Annotations from Ambient Findability
Ambient Findability by Peter Morville is a book about ubiquitous computing, information overload, virtual space, information architecture, and how these all affect our present and future. I think I read the concept here first of information literacy as a '…core life skill.' (p.7). This too, is the missing chapter in "Information Architecture as mentioned elsewhere.
p.ix Information Architecture…another book coauthored by Morville
p.xiii Safari means the book is available online? Check it out: "….Try it for free at http://safaris.oreilly.com; additional info about the book at http://www.oreilly.ocm/catalog/ambient. My fingers and neurons still remember typing 'catalog' on the ol' Apple II. Yeah, good times.
p.1 How much is a Treo 600?
p.2 Mentions some companies at the interface of object/network findability: Ambient Devices, Delicious Library look interesting.
p.4 Findability = quality of being locatable or navigable; The degree to which a particular object is easy to discover or locate; The degree to which a system or environment supports navigation and retrieval.
p.6 Ambient = surrounding encircling; completely enveloping. Ambient findability = a fast emerging world where we can find anyone or anything from anywhere at anytime.
p.7 It's almost impossible to function in modern society without mastering the skills of written communication. But it's not enough. Gone are the days when we can look up the "right answer" in the family encyclopedia. There are many answers in many places. Transmedia information literacy is a core life skill.
Information literacy is a set of abilities requiring individuals to recognize what information is needed and have the ability to locate, evaluate, and use effectively the needed information. Knowledge workers are paid for their ability to find, filter, analyze, create, and otherwise manage information.
p.10 Discussing web site design, most site designers build from the top down, the home page down, but many users will never see your home page.
p.13 mentions Richard Fenyman's talk "There's plenty of room at the bottom" that launched the field of nanotechnology.
p.14 mentions the Internet Lost and Found and Arthur C. Clarke's comment "any sufficiently advanced technology is indistinguishable from magic."
p.17 wayfinding is a fancy word for the series of things people know and do in order to get form one place to another, inside or outside.
p.26 Lynch's book "The Image of the City" discusses environmental legibility and elements for modern wayfinding: paths, edges, districts, nodes, landmarks
p.30 Solutions for the problems of wayfinding: provide information in sequence – info about destination zones provided once visitors are in the building; on signs and maps only a small number written items – only three at most can be read at a glance.; sacrifice reality for simplicity; use multiple means to communicate the same information – the importance of redundancy – to guarantee the message gets across. Keep it simple don't make me think, Steve Krug and Jakob Nielsen.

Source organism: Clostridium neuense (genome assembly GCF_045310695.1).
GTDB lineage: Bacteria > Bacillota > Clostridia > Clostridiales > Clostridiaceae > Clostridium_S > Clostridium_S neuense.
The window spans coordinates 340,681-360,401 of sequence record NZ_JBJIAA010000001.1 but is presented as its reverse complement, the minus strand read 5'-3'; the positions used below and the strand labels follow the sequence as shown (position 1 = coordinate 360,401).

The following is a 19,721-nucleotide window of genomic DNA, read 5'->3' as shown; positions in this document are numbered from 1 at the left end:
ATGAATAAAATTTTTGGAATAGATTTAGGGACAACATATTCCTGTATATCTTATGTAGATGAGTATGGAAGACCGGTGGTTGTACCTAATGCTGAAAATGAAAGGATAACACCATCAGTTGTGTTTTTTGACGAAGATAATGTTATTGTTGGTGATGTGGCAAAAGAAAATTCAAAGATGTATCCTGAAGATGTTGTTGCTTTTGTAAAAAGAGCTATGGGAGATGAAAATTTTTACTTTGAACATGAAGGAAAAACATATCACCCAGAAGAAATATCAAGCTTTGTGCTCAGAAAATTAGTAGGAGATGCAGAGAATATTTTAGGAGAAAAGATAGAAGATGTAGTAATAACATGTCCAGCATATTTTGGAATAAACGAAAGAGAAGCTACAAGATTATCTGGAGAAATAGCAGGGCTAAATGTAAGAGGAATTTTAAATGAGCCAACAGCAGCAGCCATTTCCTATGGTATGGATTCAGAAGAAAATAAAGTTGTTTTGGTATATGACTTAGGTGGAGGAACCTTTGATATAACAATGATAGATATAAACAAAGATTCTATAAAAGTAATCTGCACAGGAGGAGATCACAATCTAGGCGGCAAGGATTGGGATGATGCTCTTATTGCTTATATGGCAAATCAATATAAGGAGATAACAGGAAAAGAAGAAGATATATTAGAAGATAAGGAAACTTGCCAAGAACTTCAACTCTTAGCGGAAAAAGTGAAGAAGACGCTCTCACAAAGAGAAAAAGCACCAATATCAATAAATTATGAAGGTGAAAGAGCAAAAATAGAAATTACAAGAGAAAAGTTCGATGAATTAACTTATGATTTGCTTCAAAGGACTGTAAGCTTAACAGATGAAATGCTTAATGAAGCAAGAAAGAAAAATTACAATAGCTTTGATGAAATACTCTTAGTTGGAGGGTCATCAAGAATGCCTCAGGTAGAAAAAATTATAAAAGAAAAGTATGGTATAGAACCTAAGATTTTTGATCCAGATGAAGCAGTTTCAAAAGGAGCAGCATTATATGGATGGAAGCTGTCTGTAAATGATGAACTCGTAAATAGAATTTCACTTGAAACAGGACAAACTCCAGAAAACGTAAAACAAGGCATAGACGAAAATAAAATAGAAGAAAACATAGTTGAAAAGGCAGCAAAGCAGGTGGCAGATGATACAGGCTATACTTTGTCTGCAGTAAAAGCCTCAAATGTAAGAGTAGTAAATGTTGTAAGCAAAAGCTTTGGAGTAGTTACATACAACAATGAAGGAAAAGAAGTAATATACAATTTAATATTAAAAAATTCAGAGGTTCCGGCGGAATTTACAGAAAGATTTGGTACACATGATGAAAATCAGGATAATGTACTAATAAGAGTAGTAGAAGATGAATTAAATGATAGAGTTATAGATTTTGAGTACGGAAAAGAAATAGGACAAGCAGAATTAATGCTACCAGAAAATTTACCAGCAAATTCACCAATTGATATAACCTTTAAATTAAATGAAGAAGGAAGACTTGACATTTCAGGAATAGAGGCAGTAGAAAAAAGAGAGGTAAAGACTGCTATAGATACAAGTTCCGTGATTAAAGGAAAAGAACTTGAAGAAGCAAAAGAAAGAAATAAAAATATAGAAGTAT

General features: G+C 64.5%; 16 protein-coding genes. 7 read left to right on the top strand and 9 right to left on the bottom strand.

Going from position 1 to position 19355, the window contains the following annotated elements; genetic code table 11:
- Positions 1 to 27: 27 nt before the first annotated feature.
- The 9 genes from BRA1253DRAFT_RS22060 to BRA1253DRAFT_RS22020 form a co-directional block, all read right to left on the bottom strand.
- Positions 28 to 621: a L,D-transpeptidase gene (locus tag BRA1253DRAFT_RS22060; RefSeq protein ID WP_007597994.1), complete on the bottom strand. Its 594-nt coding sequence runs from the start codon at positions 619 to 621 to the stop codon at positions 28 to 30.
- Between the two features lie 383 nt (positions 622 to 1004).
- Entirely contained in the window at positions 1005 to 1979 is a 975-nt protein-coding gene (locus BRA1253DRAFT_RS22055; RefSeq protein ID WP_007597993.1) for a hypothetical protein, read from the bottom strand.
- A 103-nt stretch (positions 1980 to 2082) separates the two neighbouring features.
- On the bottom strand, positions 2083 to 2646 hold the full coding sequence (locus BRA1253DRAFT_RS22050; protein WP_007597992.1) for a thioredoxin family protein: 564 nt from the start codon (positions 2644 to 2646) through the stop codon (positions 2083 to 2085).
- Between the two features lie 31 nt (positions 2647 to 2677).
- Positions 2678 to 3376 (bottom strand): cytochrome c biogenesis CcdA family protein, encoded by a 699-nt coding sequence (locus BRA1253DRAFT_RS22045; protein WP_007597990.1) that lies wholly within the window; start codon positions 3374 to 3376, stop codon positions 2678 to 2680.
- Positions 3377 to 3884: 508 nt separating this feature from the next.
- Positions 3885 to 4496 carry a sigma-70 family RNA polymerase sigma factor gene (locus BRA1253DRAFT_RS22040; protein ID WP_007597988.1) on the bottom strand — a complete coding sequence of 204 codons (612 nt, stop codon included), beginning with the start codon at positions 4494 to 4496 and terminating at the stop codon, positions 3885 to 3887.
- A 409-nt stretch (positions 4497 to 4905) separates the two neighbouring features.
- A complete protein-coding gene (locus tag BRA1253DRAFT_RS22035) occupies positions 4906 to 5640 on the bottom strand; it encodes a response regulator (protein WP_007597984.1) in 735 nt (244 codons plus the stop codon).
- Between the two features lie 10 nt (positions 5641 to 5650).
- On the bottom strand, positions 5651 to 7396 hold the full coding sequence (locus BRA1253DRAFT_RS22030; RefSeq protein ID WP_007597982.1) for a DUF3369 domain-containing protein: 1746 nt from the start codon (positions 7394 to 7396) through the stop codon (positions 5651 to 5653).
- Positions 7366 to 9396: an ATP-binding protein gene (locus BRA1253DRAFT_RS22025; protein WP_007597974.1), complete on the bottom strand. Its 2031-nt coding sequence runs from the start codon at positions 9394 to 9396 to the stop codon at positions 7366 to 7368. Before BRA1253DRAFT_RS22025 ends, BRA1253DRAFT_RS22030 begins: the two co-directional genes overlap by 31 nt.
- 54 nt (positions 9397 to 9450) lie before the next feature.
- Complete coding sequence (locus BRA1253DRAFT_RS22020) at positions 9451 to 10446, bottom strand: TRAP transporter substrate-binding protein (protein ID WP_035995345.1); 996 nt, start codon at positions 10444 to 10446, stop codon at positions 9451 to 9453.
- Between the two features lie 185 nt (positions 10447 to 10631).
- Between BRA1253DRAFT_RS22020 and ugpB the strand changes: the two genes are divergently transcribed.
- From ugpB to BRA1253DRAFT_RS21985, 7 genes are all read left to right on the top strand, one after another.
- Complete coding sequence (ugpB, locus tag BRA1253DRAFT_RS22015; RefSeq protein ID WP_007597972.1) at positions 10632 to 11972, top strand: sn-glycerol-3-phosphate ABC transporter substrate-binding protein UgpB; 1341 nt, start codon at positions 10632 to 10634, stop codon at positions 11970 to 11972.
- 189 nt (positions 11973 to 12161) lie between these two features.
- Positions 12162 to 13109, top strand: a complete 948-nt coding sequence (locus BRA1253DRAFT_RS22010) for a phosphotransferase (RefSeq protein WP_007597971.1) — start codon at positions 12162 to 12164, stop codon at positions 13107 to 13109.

p.31 …the vital importance of empathy for the user. Only by understanding and caring about the perspective of the individual can we design useful, usable solutions.
p.33 Cool word – noosphere, Teilhard de Chardin, "the sphere of human thought" all the interacting minds and ideas on earth. "We use language to construct a world of words that are, in a very real sense, navigable.
p.34 describes how Cicero used to make two hour speeches without notes by constructing a palace whose rooms and furnishings, as he imagined himself roaming through them, called up the ideas he wished to discuss:ideas made memorable by locating them in space. Mentions Vannevar Bush's classic essay "As we may think" and the memex: an enlarged intimate supplement to his memory. Aside from the uncomfortable silliness of the description "enlarged intimate" this sounds pretty good. Like Doctorow's outboard brain.
p.38 People experience the web as type of space in which they move, "Metaphors we surf the web by" by Paul P. Maglio and Teenie Matlock. We 'move' from place to place, but without moving. "The link was two clicks deep in the taxonomy," but the distance is not real. There's always a shortcut and another route. David Weinberger describes the issue in "Small Pieces Loosely Joined." A meat-space store places bananas as far from the entrance as possible so a customer has to walk past all the potential impulse buys on the way. In cyberspace customers won't stand for that, "…they will remember they are only one click away from your competition." Everything can be a click away = everything should be a click away. Don't get in the way of customer navigation! I am also reminded of the periodic concerns of online versions of newspapers with 'deep linking,' or linking directly to content within a site, bypassing the front page (where all the ads are).